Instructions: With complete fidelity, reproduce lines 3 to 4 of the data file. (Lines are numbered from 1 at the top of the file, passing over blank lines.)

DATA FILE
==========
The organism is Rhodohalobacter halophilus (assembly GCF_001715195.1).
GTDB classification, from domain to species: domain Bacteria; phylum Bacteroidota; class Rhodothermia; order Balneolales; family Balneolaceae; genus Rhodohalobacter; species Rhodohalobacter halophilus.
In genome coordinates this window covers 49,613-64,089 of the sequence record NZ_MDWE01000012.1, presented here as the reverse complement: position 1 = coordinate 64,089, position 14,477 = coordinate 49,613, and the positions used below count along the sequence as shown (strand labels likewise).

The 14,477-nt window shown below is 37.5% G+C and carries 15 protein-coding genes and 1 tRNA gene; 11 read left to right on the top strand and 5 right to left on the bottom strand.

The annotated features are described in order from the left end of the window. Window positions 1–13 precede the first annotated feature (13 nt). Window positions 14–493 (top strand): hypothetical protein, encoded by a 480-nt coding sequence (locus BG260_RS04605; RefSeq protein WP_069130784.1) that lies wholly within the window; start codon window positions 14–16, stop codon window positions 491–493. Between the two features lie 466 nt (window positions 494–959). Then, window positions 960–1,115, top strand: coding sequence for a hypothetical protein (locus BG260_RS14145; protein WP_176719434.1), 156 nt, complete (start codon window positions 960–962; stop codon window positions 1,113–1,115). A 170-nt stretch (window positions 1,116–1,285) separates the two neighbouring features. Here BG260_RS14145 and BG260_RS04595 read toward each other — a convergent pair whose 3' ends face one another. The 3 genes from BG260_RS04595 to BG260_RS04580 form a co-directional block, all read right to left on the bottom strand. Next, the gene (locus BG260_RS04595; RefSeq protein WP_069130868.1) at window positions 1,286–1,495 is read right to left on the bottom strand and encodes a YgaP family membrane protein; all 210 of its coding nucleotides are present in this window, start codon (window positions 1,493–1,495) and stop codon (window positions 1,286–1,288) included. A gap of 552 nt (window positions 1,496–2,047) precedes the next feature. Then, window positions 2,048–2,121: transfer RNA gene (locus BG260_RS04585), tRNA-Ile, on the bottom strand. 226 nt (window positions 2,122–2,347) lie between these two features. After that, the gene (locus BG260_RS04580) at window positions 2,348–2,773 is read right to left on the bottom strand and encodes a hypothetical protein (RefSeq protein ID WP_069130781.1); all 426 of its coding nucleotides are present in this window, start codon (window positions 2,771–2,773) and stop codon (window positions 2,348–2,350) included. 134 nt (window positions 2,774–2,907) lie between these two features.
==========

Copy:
In genome coordinates this window covers 49,613-64,089 of the sequence record NZ_MDWE01000012.1, presented here as the reverse complement: position 1 = coordinate 64,089, position 14,477 = coordinate 49,613, and the positions used below count along the sequence as shown (strand labels likewise).

The 14,477-nt window shown below is 37.5% G+C and carries 15 protein-coding genes and 1 tRNA gene; 11 read left to right on the top strand and 5 right to left on the bottom strand.